A new entrepreneurship study conducted by Ace Hardware reveals that many small business owners think that, when it comes to the secret of their success, hard work trumps a background in business or finance.
Ace Hardware, a retail chain headquartered in Oakbrook, Illinois, recently released an entrepreneurship study that should give hope to would-be entrepreneurs without a formal business education.
Of the 500 small-business owners surveyed, 79 percent have at least some college education, but only seven percent think it is important to be "educated in business or finance."
Other traits that ranked high on the respondents' list of keys to entrepreneurial success were industriousness, motivation, perseverance, intelligence, good instincts and passion, in decreasing order.
However, experts disagree on which characteristics are the most crucial. For example, the Small Business Administration offers a weighted, self-assessment tool for people to see if they have the makings of a mini-mogul. "If they do not have a business plan they would not score very highly at all," says Jim O'Connor director of the Small Business Training Network at the SBA.
The assessment tool, with is completed by over 300,000 people each year, also assigns a high value to responses about whether a potential business founder considers themselves a self-starter and whether they have experience in or knowledge of the industry they're entering.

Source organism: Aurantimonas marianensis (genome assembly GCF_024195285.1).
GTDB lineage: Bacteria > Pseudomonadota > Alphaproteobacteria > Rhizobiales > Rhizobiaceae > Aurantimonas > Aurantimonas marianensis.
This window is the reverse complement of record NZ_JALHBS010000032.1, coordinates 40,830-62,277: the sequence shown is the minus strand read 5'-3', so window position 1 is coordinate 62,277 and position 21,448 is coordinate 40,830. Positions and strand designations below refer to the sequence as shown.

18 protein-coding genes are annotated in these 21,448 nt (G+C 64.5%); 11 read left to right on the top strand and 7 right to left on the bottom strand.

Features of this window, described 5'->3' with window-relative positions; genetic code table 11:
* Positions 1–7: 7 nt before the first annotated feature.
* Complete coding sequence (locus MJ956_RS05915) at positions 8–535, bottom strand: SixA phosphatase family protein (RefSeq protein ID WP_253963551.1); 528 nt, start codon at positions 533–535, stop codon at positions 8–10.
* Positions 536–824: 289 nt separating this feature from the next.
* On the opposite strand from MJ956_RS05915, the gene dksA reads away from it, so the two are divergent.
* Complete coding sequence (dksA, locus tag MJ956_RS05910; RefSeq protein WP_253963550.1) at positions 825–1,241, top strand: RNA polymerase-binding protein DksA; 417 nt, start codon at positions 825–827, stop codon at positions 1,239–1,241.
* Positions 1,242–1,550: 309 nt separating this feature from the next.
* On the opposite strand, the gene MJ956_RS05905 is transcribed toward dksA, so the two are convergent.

"The majority of people [who start businesses] don't have any kind of background in finance, or accounting, or budgeting," says Rhonda Abrams, author of The Successful Business Plan: Secrets & Strategies and CEO of The Planning Shop, a company that does business-plan consulting for entrepreneurs. "They do have some kind of background in the product or service they're going to be providing."
Some basic business understanding is necessary for dealing with things like accounting, and profit calculation, but Abrams says, when it comes to financial know-how, business owners "quickly discover that they both need to learn some of it and hire some of it."